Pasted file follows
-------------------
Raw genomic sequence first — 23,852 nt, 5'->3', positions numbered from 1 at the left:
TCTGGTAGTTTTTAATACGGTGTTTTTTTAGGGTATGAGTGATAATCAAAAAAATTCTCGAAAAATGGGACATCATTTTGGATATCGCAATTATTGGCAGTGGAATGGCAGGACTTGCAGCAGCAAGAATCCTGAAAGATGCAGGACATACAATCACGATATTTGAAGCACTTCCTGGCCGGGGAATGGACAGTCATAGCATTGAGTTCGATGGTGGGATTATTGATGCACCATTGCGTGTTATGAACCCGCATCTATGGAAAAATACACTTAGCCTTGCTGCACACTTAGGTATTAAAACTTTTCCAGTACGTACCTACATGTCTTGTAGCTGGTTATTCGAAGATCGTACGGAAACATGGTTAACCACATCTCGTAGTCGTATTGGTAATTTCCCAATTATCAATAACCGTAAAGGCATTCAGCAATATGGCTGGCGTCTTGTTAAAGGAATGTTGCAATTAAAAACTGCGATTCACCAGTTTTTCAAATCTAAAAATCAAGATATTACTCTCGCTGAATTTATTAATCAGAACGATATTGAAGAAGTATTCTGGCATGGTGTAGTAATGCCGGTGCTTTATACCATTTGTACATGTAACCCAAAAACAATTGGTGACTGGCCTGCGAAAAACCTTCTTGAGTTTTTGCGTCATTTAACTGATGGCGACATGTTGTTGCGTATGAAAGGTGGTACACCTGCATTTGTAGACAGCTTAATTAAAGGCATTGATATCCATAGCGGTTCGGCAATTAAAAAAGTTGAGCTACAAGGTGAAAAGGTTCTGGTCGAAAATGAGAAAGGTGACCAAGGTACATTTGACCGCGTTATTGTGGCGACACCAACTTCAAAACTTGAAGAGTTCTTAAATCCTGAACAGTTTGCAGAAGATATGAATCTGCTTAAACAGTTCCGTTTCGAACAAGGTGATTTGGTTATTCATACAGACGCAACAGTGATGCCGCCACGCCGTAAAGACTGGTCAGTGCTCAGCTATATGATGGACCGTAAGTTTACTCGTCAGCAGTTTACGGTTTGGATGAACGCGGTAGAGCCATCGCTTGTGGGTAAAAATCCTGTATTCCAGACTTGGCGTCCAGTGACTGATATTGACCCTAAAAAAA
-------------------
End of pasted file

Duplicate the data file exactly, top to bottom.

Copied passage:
Raw genomic sequence first — 23,852 nt, 5'->3', positions numbered from 1 at the left:
TCTGGTAGTTTTTAATACGGTGTTTTTTTAGGGTATGAGTGATAATCAAAAAAATTCTCGAAAAATGGGACATCATTTTGGATATCGCAATTATTGGCAGTGGAATGGCAGGACTTGCAGCAGCAAGAATCCTGAAAGATGCAGGACATACAATCACGATATTTGAAGCACTTCCTGGCCGGGGAATGGACAGTCATAGCATTGAGTTCGATGGTGGGATTATTGATGCACCATTGCGTGTTATGAACCCGCATCTATGGAAAAATACACTTAGCCTTGCTGCACACTTAGGTATTAAAACTTTTCCAGTACGTACCTACATGTCTTGTAGCTGGTTATTCGAAGATCGTACGGAAACATGGTTAACCACATCTCGTAGTCGTATTGGTAATTTCCCAATTATCAATAACCGTAAAGGCATTCAGCAATATGGCTGGCGTCTTGTTAAAGGAATGTTGCAATTAAAAACTGCGATTCACCAGTTTTTCAAATCTAAAAATCAAGATATTACTCTCGCTGAATTTATTAATCAGAACGATATTGAAGAAGTATTCTGGCATGGTGTAGTAATGCCGGTGCTTTATACCATTTGTACATGTAACCCAAAAACAATTGGTGACTGGCCTGCGAAAAACCTTCTTGAGTTTTTGCGTCATTTAACTGATGGCGACATGTTGTTGCGTATGAAAGGTGGTACACCTGCATTTGTAGACAGCTTAATTAAAGGCATTGATATCCATAGCGGTTCGGCAATTAAAAAAGTTGAGCTACAAGGTGAAAAGGTTCTGGTCGAAAATGAGAAAGGTGACCAAGGTACATTTGACCGCGTTATTGTGGCGACACCAACTTCAAAACTTGAAGAGTTCTTAAATCCTGAACAGTTTGCAGAAGATATGAATCTGCTTAAACAGTTCCGTTTCGAACAAGGTGATTTGGTTATTCATACAGACGCAACAGTGATGCCGCCACGCCGTAAAGACTGGTCAGTGCTCAGCTATATGATGGACCGTAAGTTTACTCGTCAGCAGTTTACGGTTTGGATGAACGCGGTAGAGCCATCGCTTGTGGGTAAAAATCCTGTATTCCAGACTTGGCGTCCAGTGACTGATATTGACCCTAAAAAAA